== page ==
How to Prep for Translation Conferences

The new year is almost with us once again, which means a thousand and one up and coming translation conferences you might be thinking about attending.  Nevertheless, if you’re new to the idea and planning to attend a conference for the first time, it can be somewhat on the intimidating side.

There are few better places to network, pitch yourself to others and generally take steps toward enhancing and advancing your business.  But at the same time, you won’t get anywhere unless you know what you are doing.

So with this in mind, here’s a quick rundown of just a few simple tips on how to effectively prepare for a translation conference:

  1. Plan Your Pitch

First of all, if you plan on selling yourself and what you do to others, you need to be able to get across your entire sales pitch in a matter of seconds.  Suffice to say, you aren’t going to be able to do this if you make it up on the spot.  Instead, think exactly about what you intend to say to those you are likely to meet at the conference, in order to avoid stumbling and tripping over your own words at the time.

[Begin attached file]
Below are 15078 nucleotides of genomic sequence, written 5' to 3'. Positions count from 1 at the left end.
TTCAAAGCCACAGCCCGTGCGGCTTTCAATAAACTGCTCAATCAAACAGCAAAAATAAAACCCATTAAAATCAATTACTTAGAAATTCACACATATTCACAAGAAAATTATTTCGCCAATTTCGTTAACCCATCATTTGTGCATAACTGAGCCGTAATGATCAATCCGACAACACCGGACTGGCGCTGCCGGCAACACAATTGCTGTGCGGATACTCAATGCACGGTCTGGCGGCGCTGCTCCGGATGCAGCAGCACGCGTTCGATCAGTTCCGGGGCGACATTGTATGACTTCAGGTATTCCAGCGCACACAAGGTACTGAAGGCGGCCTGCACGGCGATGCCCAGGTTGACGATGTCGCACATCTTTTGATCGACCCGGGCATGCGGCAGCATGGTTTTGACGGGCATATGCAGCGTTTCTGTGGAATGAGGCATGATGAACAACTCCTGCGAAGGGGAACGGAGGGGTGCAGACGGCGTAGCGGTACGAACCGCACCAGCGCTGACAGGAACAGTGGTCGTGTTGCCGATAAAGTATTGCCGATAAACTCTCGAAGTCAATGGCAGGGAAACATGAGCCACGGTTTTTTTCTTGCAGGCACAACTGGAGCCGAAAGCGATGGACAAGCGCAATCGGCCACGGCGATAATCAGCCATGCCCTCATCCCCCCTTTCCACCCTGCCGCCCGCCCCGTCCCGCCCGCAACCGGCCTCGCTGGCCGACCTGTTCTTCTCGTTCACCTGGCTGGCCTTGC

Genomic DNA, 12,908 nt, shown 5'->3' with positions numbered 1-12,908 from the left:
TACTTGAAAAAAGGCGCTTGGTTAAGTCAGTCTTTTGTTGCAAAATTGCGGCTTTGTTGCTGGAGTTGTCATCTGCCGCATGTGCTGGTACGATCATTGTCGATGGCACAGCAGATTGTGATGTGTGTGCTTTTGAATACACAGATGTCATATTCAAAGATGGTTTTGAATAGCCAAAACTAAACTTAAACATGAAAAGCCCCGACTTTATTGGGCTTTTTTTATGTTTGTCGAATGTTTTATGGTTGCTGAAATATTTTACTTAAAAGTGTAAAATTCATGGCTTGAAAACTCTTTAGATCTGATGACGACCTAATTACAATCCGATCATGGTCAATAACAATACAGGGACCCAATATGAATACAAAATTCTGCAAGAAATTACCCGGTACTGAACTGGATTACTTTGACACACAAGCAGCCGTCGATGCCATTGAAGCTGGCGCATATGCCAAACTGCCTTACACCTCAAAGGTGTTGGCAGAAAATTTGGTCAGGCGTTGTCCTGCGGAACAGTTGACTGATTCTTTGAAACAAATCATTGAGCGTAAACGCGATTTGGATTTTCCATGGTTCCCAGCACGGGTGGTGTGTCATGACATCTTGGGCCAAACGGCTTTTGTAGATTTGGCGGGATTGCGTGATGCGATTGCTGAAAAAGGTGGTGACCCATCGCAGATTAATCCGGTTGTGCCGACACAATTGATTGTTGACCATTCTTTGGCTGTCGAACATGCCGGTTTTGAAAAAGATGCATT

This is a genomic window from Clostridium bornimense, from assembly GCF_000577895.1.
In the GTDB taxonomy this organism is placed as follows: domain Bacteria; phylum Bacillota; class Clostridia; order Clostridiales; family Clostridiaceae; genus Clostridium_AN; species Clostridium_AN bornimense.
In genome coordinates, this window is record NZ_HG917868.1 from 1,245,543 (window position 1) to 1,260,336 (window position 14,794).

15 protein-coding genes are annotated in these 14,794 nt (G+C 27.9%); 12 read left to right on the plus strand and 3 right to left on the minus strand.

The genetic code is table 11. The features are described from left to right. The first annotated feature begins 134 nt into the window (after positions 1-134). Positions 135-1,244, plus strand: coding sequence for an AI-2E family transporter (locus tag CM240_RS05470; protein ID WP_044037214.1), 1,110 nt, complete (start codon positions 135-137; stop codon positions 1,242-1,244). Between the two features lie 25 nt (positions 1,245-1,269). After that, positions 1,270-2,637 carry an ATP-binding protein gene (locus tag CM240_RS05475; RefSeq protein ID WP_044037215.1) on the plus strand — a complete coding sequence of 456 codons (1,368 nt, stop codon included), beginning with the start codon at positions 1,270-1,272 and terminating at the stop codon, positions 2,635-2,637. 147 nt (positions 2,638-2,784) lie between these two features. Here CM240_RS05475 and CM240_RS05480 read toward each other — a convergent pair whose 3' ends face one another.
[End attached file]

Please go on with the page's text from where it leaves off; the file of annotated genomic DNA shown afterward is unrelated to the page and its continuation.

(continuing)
1. Business Cards

Printing and handing out business cards for the first time always feels a little bit weird.  Nevertheless, it represents a universally acknowledged mark of professionalism and is a great way of ensuring you aren’t forgotten, when the conference comes to an end.

  1. Research Attendees

Be sure to take a good look at the program in full, in order to see who is scheduled to be there and when/where you need to be, to stand the best possible chance of scoring a few minutes of their time.  Networking isn’t just about randomly bumping into people – it’s also about planning your attack.

  1. Take Cards

One of the key rules when it comes to networking is that you can never have too many names and numbers in your diary.  As such, even when you encounter individuals that you do not believe are of direct importance or value to you or your business, you never know how useful they may be further down the line.

  1. Follow-Ups

Last but not least, you cannot always rely on those you conversed with at the conference to make the first move.  In fact, you can’t necessarily rely on them to even remember who you are.  As such, if you have any interest in doing further business with them in any way, shape or form, take the initiative and make the first move yourself.  Emails, telephone calls or even personal visits – networking at these kinds of events is almost entirely fruitless without the necessary follow ups.

 

 

 

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